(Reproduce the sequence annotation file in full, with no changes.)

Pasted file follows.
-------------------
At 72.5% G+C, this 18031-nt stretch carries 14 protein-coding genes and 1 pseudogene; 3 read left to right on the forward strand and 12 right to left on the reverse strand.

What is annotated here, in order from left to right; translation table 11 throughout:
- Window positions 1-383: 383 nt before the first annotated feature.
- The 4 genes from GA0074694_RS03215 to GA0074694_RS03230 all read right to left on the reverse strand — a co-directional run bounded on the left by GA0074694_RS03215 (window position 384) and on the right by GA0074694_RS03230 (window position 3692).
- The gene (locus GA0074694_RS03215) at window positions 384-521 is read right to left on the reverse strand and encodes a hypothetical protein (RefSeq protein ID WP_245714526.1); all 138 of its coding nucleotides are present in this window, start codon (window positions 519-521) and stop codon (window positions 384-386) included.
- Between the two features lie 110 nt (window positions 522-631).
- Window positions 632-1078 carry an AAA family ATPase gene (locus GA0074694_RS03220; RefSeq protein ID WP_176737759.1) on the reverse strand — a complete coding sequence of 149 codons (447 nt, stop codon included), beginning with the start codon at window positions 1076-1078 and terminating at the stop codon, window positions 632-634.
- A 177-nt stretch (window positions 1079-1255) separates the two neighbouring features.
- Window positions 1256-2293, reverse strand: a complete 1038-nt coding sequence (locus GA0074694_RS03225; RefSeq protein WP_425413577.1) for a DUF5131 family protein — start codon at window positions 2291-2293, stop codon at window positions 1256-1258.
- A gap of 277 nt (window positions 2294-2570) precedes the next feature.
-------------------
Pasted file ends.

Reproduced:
At 72.5% G+C, this 18031-nt stretch carries 14 protein-coding genes and 1 pseudogene; 3 read left to right on the forward strand and 12 right to left on the reverse strand.

What is annotated here, in order from left to right; translation table 11 throughout:
- Window positions 1-383: 383 nt before the first annotated feature.
- The 4 genes from GA0074694_RS03215 to GA0074694_RS03230 all read right to left on the reverse strand — a co-directional run bounded on the left by GA0074694_RS03215 (window position 384) and on the right by GA0074694_RS03230 (window position 3692).
- The gene (locus GA0074694_RS03215) at window positions 384-521 is read right to left on the reverse strand and encodes a hypothetical protein (RefSeq protein ID WP_245714526.1); all 138 of its coding nucleotides are present in this window, start codon (window positions 519-521) and stop codon (window positions 384-386) included.
- Between the two features lie 110 nt (window positions 522-631).
- Window positions 632-1078 carry an AAA family ATPase gene (locus GA0074694_RS03220; RefSeq protein ID WP_176737759.1) on the reverse strand — a complete coding sequence of 149 codons (447 nt, stop codon included), beginning with the start codon at window positions 1076-1078 and terminating at the stop codon, window positions 632-634.
- A 177-nt stretch (window positions 1079-1255) separates the two neighbouring features.
- Window positions 1256-2293, reverse strand: a complete 1038-nt coding sequence (locus GA0074694_RS03225; RefSeq protein WP_425413577.1) for a DUF5131 family protein — start codon at window positions 2291-2293, stop codon at window positions 1256-1258.
- A gap of 277 nt (window positions 2294-2570) precedes the next feature.